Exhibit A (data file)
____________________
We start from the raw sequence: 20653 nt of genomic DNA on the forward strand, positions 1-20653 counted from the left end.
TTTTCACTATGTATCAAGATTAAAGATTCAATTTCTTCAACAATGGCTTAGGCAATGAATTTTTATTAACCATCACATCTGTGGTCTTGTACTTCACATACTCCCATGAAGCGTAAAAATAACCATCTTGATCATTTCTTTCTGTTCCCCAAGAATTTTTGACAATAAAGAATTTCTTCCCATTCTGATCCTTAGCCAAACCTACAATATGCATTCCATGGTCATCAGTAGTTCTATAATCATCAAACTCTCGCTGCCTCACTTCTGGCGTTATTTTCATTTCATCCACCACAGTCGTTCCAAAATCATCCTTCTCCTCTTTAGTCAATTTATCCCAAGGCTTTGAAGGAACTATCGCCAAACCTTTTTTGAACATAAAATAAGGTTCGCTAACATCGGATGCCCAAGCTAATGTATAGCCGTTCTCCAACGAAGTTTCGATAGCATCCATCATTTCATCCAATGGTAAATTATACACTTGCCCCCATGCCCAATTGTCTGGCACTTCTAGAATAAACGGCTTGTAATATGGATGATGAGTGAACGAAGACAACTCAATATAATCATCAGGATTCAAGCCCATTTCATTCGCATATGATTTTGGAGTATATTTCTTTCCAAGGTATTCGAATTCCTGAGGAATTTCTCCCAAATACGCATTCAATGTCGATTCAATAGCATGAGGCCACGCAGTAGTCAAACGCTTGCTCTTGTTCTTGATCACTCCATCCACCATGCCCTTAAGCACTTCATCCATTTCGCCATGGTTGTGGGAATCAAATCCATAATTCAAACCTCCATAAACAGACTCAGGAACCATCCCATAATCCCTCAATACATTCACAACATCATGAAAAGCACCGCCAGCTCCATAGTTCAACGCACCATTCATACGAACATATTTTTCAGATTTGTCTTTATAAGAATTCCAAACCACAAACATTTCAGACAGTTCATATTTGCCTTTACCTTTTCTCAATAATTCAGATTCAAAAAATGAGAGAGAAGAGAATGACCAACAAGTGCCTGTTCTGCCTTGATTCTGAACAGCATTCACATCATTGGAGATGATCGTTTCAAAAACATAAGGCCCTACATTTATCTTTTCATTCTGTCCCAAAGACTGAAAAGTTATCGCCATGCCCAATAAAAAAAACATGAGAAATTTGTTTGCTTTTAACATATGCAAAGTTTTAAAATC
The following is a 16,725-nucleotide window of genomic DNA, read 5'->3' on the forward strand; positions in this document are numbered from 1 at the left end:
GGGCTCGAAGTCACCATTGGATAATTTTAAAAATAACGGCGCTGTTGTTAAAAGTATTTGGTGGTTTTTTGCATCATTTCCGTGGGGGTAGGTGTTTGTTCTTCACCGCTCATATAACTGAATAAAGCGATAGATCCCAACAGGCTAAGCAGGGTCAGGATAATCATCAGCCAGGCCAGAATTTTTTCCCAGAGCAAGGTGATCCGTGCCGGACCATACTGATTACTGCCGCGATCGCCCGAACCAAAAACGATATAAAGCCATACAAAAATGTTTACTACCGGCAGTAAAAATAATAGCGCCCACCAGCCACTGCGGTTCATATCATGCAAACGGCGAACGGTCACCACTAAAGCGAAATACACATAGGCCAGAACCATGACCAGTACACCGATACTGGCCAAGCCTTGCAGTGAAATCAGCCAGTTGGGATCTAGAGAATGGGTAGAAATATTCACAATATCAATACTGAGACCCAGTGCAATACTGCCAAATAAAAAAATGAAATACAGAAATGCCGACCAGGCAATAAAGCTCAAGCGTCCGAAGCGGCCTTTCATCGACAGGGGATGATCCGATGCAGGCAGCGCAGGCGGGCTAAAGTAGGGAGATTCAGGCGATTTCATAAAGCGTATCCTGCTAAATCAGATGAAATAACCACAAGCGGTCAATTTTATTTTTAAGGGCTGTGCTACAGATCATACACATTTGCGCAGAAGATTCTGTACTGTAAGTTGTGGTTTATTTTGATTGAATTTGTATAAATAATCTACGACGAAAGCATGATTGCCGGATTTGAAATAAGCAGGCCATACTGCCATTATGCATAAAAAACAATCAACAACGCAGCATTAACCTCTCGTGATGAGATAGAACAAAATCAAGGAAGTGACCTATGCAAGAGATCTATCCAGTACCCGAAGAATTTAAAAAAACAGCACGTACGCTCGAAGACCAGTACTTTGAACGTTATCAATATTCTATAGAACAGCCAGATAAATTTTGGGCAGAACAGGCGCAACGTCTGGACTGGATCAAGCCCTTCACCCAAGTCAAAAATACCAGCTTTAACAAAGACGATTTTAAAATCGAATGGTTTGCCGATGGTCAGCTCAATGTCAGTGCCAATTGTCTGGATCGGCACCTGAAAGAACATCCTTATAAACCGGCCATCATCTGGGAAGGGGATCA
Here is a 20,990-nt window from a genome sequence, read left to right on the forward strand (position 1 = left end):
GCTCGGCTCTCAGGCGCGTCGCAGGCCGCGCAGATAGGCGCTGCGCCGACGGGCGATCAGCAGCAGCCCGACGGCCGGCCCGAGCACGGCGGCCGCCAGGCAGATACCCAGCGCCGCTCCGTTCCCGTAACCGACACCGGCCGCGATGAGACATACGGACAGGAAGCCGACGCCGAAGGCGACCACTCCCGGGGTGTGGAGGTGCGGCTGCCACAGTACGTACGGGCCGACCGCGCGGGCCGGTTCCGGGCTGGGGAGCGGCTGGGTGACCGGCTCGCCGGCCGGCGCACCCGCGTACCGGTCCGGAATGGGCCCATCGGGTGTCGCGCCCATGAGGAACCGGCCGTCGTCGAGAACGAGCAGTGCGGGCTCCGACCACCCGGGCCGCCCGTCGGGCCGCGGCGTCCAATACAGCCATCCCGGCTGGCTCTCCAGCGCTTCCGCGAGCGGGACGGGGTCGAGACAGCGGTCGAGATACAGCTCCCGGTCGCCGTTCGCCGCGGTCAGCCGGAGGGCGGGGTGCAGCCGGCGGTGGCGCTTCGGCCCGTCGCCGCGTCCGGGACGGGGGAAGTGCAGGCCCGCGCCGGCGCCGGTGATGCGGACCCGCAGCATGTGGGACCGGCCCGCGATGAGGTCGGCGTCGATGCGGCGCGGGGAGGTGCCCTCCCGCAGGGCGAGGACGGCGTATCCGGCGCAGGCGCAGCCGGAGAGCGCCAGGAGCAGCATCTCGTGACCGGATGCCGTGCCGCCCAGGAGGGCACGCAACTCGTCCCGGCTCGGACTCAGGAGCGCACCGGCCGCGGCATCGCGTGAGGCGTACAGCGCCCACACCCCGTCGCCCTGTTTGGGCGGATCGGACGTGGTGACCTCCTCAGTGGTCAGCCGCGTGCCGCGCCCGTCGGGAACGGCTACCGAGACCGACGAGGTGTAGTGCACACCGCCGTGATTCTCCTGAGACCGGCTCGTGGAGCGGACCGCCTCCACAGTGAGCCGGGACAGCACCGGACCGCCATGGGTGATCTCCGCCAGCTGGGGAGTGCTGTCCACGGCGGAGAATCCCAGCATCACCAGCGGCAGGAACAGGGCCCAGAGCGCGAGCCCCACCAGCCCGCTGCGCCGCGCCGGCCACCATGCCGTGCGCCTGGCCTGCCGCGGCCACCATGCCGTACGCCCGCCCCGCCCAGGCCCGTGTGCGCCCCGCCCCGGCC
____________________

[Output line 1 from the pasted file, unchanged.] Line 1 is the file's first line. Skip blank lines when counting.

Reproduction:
We start from the raw sequence: 20653 nt of genomic DNA on the forward strand, positions 1-20653 counted from the left end.